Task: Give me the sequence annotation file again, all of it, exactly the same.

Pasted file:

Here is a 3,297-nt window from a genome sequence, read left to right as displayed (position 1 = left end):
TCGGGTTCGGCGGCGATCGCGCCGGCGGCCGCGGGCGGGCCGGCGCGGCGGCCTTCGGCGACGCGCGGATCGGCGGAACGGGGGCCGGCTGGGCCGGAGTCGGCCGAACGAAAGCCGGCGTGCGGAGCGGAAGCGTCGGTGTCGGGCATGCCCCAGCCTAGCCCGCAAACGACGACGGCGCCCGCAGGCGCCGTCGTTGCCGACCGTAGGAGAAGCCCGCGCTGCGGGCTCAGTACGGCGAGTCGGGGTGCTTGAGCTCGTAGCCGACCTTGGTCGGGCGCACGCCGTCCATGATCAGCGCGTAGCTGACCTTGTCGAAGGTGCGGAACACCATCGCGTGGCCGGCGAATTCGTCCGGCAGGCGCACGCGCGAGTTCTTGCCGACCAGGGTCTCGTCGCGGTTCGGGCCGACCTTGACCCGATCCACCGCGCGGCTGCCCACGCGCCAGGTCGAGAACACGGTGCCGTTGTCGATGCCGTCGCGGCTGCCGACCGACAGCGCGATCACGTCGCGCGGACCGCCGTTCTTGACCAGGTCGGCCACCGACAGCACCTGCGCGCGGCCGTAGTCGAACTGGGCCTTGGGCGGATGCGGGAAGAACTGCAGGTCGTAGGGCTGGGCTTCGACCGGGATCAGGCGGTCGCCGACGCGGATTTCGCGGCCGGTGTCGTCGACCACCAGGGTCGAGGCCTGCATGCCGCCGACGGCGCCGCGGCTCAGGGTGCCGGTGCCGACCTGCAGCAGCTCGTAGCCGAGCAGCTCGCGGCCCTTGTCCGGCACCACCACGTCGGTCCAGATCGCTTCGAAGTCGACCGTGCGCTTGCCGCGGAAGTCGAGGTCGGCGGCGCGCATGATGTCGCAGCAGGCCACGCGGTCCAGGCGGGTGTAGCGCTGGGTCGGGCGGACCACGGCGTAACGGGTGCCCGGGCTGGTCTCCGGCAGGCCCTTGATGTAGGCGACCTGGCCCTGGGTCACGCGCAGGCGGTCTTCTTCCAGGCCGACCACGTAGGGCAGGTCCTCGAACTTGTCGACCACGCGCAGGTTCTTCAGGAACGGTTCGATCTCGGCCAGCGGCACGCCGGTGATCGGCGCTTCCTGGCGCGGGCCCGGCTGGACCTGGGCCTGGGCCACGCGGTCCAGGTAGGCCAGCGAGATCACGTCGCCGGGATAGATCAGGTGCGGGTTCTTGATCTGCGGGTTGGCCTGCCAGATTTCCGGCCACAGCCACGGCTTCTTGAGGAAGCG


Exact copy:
Here is a 3,297-nt window from a genome sequence, read left to right as displayed (position 1 = left end):
TCGGGTTCGGCGGCGATCGCGCCGGCGGCCGCGGGCGGGCCGGCGCGGCGGCCTTCGGCGACGCGCGGATCGGCGGAACGGGGGCCGGCTGGGCCGGAGTCGGCCGAACGAAAGCCGGCGTGCGGAGCGGAAGCGTCGGTGTCGGGCATGCCCCAGCCTAGCCCGCAAACGACGACGGCGCCCGCAGGCGCCGTCGTTGCCGACCGTAGGAGAAGCCCGCGCTGCGGGCTCAGTACGGCGAGTCGGGGTGCTTGAGCTCGTAGCCGACCTTGGTCGGGCGCACGCCGTCCATGATCAGCGCGTAGCTGACCTTGTCGAAGGTGCGGAACACCATCGCGTGGCCGGCGAATTCGTCCGGCAGGCGCACGCGCGAGTTCTTGCCGACCAGGGTCTCGTCGCGGTTCGGGCCGACCTTGACCCGATCCACCGCGCGGCTGCCCACGCGCCAGGTCGAGAACACGGTGCCGTTGTCGATGCCGTCGCGGCTGCCGACCGACAGCGCGATCACGTCGCGCGGACCGCCGTTCTTGACCAGGTCGGCCACCGACAGCACCTGCGCGCGGCCGTAGTCGAACTGGGCCTTGGGCGGATGCGGGAAGAACTGCAGGTCGTAGGGCTGGGCTTCGACCGGGATCAGGCGGTCGCCGACGCGGATTTCGCGGCCGGTGTCGTCGACCACCAGGGTCGAGGCCTGCATGCCGCCGACGGCGCCGCGGCTCAGGGTGCCGGTGCCGACCTGCAGCAGCTCGTAGCCGAGCAGCTCGCGGCCCTTGTCCGGCACCACCACGTCGGTCCAGATCGCTTCGAAGTCGACCGTGCGCTTGCCGCGGAAGTCGAGGTCGGCGGCGCGCATGATGTCGCAGCAGGCCACGCGGTCCAGGCGGGTGTAGCGCTGGGTCGGGCGGACCACGGCGTAACGGGTGCCCGGGCTGGTCTCCGGCAGGCCCTTGATGTAGGCGACCTGGCCCTGGGTCACGCGCAGGCGGTCTTCTTCCAGGCCGACCACGTAGGGCAGGTCCTCGAACTTGTCGACCACGCGCAGGTTCTTCAGGAACGGTTCGATCTCGGCCAGCGGCACGCCGGTGATCGGCGCTTCCTGGCGCGGGCCCGGCTGGACCTGGGCCTGGGCCACGCGGTCCAGGTAGGCCAGCGAGATCACGTCGCCGGGATAGATCAGGTGCGGGTTCTTGATCTGCGGGTTGGCCTGCCAGATTTCCGGCCACAGCCACGGCTTCTTGAGGAAGCG